The Lass with the Delicate Air

by: Julie Andrews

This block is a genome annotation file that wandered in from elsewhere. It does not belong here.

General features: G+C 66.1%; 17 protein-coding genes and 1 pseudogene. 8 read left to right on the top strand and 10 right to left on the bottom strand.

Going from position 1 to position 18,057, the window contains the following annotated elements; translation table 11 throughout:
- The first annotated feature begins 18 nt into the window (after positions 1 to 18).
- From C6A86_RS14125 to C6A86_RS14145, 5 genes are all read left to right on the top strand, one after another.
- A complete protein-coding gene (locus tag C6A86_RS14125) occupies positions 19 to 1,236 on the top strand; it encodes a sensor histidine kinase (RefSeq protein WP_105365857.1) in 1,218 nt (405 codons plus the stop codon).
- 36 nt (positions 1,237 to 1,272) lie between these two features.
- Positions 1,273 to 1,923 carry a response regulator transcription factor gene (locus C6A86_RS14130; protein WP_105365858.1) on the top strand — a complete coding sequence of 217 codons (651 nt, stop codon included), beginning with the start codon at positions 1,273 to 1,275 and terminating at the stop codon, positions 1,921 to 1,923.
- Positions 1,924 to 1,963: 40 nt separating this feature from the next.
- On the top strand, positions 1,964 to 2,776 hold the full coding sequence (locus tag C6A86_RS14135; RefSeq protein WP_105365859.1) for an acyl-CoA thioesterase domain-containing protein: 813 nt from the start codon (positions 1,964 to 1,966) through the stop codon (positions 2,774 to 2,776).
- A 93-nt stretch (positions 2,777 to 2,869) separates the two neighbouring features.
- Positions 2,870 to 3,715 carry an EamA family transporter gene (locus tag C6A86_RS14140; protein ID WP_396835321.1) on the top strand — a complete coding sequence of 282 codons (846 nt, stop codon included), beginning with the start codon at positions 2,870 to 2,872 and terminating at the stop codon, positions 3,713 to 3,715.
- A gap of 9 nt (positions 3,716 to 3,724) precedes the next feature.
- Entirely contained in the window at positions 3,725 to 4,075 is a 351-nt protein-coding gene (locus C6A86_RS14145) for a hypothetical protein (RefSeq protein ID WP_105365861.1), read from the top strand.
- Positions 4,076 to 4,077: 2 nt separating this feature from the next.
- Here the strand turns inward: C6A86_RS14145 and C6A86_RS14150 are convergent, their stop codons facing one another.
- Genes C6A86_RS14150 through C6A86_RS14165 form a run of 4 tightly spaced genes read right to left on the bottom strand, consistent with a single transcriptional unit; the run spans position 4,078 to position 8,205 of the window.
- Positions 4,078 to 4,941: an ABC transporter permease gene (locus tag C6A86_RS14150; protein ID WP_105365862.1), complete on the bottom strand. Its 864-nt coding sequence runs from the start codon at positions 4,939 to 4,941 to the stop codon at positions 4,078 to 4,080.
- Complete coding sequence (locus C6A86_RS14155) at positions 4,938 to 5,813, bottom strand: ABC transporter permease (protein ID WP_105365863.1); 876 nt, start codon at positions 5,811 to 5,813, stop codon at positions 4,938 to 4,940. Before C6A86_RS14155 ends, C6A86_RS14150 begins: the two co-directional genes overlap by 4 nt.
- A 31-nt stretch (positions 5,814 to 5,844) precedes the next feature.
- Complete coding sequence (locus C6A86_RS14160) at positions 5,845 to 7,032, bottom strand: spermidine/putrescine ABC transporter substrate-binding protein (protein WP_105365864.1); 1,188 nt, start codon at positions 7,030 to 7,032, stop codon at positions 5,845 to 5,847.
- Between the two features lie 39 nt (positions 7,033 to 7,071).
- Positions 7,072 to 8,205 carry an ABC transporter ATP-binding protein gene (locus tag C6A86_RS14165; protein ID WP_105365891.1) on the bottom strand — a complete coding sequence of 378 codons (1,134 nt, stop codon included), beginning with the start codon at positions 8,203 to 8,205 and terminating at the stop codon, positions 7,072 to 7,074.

Julie Andrews was only 22 when she released this, her debut solo album. But she already had an extensive résumé as an entertainer that included recordings dating back ten years; numerous appearances on the London stage; two Broadway musicals, The Boy Friend and My Fair Lady; and two American TV movie musicals, High Tor and Cinderella. She might have been expected to sing show tunes on her own LP, but instead she harked back to her British music hall days as a child and assembled a collection of English folk songs and art songs, tastefully arranged and conducted by Irwin Kostal. Noël Coward's patriotic World War II anthem "London Pride," only 16 years old, was the newest composition, and it set the tone of celebration of Andrews' heritage. There was no trace of the cockney accent of My Fair Lady's Eliza Doolittle, as Andrews negotiated typically English themes such as "As I Went A-Roaming" and "Tally-Ho!" Classical (Handel's Where'er You Walk) and Celtic ("O the Days of the Kerry Dancing") selections joined with a title song that harked back to the Elizabethan era and boasted a harpsichord along with the strings. No matter what Andrews sang, her lovely voice remained appealing. The Lass with the Delicate Air may not have been the most overtly commercial effort she could have made on her first LP, but it no doubt satisfied her old fans back in the U.K., and it demonstrated another side of her talent to her Broadway admirers. ~ William Ruhlmann­

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